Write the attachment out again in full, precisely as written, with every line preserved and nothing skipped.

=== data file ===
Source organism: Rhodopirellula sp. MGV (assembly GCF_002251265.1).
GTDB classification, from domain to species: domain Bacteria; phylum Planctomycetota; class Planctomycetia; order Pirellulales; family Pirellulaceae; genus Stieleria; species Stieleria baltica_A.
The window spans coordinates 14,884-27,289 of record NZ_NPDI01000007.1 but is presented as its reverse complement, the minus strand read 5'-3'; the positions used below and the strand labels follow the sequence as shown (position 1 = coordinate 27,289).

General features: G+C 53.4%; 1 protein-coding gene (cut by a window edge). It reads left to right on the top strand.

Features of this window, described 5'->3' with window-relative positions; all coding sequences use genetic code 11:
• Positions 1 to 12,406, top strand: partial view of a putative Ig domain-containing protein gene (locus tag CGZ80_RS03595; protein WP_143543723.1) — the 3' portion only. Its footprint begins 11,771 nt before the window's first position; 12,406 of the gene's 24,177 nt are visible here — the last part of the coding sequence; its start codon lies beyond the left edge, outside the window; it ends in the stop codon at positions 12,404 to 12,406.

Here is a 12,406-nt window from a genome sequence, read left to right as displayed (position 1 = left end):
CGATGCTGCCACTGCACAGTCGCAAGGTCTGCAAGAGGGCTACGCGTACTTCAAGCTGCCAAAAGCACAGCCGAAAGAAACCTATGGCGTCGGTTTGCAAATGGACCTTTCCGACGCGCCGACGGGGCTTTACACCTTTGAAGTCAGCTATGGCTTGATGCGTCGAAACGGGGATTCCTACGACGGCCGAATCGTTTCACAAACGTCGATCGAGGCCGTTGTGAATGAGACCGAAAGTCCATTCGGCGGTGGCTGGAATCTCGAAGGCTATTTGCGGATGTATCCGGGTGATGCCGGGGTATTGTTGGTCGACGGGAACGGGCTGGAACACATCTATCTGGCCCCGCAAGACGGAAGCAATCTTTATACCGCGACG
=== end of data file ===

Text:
Source organism: Rhodopirellula sp. MGV (assembly GCF_002251265.1).
GTDB classification, from domain to species: domain Bacteria; phylum Planctomycetota; class Planctomycetia; order Pirellulales; family Pirellulaceae; genus Stieleria; species Stieleria baltica_A.
The window spans coordinates 14,884-27,289 of record NZ_NPDI01000007.1 but is presented as its reverse complement, the minus strand read 5'-3'; the positions used below and the strand labels follow the sequence as shown (position 1 = coordinate 27,289).

General features: G+C 53.4%; 1 protein-coding gene (cut by a window edge). It reads left to right on the top strand.

Features of this window, described 5'->3' with window-relative positions; all coding sequences use genetic code 11:
• Positions 1 to 12,406, top strand: partial view of a putative Ig domain-containing protein gene (locus tag CGZ80_RS03595; protein WP_143543723.1) — the 3' portion only. Its footprint begins 11,771 nt before the window's first position; 12,406 of the gene's 24,177 nt are visible here — the last part of the coding sequence; its start codon lies beyond the left edge, outside the window; it ends in the stop codon at positions 12,404 to 12,406.

Here is a 12,406-nt window from a genome sequence, read left to right as displayed (position 1 = left end):
CGATGCTGCCACTGCACAGTCGCAAGGTCTGCAAGAGGGCTACGCGTACTTCAAGCTGCCAAAAGCACAGCCGAAAGAAACCTATGGCGTCGGTTTGCAAATGGACCTTTCCGACGCGCCGACGGGGCTTTACACCTTTGAAGTCAGCTATGGCTTGATGCGTCGAAACGGGGATTCCTACGACGGCCGAATCGTTTCACAAACGTCGATCGAGGCCGTTGTGAATGAGACCGAAAGTCCATTCGGCGGTGGCTGGAATCTCGAAGGCTATTTGCGGATGTATCCGGGTGATGCCGGGGTATTGTTGGTCGACGGGAACGGGCTGGAACACATCTATCTGGCCCCGCAAGACGGAAGCAATCTTTATACCGCGACG